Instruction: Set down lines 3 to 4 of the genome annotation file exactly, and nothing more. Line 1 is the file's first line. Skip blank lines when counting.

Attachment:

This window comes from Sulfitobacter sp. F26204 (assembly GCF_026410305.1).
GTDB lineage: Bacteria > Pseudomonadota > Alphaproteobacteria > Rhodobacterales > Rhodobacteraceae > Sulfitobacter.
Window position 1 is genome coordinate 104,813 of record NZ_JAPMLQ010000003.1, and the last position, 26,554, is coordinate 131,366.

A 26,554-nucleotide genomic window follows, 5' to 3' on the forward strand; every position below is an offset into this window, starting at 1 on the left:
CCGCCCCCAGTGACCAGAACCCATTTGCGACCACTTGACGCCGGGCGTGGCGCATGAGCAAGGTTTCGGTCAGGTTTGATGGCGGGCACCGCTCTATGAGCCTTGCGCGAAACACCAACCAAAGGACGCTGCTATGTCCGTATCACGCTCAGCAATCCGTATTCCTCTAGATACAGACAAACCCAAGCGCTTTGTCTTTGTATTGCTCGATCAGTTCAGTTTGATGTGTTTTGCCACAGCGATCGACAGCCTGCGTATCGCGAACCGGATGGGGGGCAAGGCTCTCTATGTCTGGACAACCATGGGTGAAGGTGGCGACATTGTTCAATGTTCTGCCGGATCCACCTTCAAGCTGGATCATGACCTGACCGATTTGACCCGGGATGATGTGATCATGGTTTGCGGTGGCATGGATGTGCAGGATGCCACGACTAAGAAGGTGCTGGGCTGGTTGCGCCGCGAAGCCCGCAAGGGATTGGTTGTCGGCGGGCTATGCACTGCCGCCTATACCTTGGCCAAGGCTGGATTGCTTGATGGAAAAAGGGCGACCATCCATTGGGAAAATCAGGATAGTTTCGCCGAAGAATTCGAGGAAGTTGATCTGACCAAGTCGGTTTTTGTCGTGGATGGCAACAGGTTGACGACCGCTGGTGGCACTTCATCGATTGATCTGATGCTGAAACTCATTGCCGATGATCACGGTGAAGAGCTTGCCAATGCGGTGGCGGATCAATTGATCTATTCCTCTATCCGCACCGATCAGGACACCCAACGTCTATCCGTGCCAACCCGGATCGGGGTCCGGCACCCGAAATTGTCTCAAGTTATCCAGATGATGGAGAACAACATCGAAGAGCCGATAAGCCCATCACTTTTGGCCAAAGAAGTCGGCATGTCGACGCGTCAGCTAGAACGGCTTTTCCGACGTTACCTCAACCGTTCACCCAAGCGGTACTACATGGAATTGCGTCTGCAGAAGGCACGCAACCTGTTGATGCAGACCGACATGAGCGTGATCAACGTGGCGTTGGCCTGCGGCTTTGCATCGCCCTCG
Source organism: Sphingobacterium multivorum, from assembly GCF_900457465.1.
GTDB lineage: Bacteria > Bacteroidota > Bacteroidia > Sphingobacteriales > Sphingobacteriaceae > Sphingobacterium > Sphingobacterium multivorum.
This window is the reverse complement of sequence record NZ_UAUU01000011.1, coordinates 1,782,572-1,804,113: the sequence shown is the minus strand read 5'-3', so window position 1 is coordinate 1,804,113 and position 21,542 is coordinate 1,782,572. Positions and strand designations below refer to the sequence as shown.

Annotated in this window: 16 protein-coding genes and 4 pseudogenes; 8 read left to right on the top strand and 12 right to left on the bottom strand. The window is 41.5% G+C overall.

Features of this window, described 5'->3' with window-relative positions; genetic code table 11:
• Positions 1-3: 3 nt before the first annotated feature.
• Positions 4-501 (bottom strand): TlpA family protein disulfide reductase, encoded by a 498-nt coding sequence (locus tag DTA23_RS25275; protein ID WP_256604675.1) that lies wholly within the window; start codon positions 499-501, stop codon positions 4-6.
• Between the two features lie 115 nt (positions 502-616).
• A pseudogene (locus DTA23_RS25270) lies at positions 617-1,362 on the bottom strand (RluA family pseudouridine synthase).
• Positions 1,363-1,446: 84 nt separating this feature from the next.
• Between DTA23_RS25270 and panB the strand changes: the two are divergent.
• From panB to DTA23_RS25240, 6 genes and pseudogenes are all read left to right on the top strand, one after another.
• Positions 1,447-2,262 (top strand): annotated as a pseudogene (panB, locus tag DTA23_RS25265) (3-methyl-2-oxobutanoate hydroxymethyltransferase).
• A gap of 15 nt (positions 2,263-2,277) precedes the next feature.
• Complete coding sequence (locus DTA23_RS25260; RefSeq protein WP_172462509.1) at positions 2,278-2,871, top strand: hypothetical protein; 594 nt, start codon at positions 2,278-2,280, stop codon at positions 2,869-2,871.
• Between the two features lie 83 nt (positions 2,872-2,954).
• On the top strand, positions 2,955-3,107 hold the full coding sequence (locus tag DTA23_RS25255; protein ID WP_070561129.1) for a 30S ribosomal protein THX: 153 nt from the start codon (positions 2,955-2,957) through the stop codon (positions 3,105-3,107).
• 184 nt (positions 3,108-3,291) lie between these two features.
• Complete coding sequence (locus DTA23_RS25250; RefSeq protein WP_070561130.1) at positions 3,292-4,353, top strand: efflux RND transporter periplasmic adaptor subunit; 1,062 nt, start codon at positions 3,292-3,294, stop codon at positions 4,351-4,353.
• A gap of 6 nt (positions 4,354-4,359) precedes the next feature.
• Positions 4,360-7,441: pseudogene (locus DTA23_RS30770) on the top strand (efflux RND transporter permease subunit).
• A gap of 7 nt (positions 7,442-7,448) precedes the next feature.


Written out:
Window position 1 is genome coordinate 104,813 of record NZ_JAPMLQ010000003.1, and the last position, 26,554, is coordinate 131,366.

A 26,554-nucleotide genomic window follows, 5' to 3' on the forward strand; every position below is an offset into this window, starting at 1 on the left: